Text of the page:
Knowing When to Say Something and When Not to
Part of being a good parent (and a good partner!) comes from knowing when to speak up and when to keep quiet. No one wants to live in a battleground, but kids need to understand the rules and should be expected to abide by them. Prioritising issues is key, while parents do need to hold their ground at times, they also need to know when to let go, allowing their children some leeway on issues that are simply not worth creating hard feelings.
Setting Family PrioritiesEach family is unique and as such, parents must decide for themselves how to set standards for their children that are in line with their social, moral, and behavioural expectations. Ideally, parents and stepparents strive for good communication, both between themselves and with their kids, making it clear to everyone what is expected of them.
Unfortunately, parents do not always see eye to eye on which issues demand the most attention, but it is important that they decide together how to handle these differences of opinion so that they can provide a united front to the children. Kids are no fools and if they sense that their parents are in disagreement about how they are to conduct themselves, they are likely to play one parents against the other and go to alternating parents when they are seeking permissions so that they can get the answers that they want.
As with most things, compromise is an essential part of both parenting and marriage. Partners must find a way to blend their parenting goals if they expect to be successful in garnering the cooperation of their children.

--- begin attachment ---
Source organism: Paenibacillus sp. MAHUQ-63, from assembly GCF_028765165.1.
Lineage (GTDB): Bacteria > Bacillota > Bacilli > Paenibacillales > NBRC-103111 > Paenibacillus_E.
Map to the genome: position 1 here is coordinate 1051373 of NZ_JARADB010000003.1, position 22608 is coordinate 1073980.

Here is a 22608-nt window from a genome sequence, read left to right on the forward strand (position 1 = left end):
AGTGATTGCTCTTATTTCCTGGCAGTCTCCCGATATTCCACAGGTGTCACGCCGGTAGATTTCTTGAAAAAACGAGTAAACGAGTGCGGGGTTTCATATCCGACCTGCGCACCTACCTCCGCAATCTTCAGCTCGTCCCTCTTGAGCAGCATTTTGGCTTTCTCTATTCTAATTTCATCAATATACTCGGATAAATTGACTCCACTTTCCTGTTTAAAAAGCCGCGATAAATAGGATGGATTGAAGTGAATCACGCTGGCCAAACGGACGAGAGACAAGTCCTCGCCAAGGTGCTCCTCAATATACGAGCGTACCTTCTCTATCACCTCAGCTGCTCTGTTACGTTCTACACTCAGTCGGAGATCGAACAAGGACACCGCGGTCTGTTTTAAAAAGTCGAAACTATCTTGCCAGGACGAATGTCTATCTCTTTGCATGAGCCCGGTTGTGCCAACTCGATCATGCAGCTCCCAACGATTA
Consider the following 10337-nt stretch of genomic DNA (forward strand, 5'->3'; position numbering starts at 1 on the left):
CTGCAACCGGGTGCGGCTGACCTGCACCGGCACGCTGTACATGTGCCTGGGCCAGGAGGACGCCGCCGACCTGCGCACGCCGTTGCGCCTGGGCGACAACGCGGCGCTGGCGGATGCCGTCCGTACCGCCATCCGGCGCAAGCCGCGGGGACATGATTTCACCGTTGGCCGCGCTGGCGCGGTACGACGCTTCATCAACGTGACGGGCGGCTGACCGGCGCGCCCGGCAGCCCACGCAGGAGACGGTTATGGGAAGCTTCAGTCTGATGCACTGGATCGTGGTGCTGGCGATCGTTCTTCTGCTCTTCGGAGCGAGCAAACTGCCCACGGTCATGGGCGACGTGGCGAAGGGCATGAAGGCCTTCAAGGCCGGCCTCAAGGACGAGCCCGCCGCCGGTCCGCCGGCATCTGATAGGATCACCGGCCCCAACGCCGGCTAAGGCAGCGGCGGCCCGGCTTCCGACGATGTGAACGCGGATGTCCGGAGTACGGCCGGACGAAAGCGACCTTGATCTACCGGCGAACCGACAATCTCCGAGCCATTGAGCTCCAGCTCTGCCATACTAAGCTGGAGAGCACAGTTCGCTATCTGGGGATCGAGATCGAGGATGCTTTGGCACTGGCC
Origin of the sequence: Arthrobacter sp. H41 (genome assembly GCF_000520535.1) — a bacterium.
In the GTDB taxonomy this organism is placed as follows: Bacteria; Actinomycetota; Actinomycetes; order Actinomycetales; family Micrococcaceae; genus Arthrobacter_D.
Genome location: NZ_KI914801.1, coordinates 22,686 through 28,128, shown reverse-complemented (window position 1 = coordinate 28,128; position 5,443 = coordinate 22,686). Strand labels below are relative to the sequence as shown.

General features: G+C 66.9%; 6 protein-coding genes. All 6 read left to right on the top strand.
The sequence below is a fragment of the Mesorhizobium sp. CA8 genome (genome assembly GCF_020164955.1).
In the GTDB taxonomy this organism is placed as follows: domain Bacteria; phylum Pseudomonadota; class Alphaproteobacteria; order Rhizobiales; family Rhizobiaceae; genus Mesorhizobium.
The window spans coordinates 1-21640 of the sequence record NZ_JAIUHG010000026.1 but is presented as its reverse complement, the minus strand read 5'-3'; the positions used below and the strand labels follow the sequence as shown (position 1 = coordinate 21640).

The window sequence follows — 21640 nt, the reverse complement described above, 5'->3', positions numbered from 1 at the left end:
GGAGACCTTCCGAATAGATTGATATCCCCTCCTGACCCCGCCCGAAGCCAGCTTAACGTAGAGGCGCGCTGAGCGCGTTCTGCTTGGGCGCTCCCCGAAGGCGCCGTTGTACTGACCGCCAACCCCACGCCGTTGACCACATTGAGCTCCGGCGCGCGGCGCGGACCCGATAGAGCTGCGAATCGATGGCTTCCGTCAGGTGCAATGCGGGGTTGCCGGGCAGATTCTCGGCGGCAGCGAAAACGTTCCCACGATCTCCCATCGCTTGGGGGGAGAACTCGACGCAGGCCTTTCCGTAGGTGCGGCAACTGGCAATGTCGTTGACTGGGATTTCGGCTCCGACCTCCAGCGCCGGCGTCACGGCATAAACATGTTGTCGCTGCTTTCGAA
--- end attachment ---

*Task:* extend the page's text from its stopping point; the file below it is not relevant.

The Importance of Providing Guidance to Young ChildrenMany parents allow their small children to run a bit wild, feeling that the kids are too young to be expected to behave. The problem with this type of attitude is that small children don’t stay small for very long, and the lessons they learn about obedience and restraint stay with them as they grow.
While it is unreasonable to expect toddlers and pre-school aged children to exert consistent control of their emotions and behaviours, they do need to learn that disobedience has consequences and that Mum and Dad are to be minded. If the basics are in place early in childhood, the years that follow will be easier for both generations.
The Tumultuous Teen YearsMany parents would agree that teens are second only to toddlers when it comes to testing their limits and giving their parents cause to grow gray hair. Adolescence is a time of enormous growth and part of a teenager’s job is to exert their independence and ready themselves to be a part of the adult world. By their very nature, teens can be disagreeable, opinionated, and rather obstinate, all traits that be hard for parents to understand and accept.
Experienced parents often find that the more they object to their teenagers’ choices, however, the more determined the children become to get their way, so parents and stepparents are wise to allow their teens some latitude about the least important issues, such as style and music, while holding a hard line about the things that mean the most. In the end, it hardly matters if teens choose to dye their hair some bizarre colour or wear their trousers three sizes too large; it is far more important that they have their priorities in order when it comes to academics, decency, respect, and responsibility.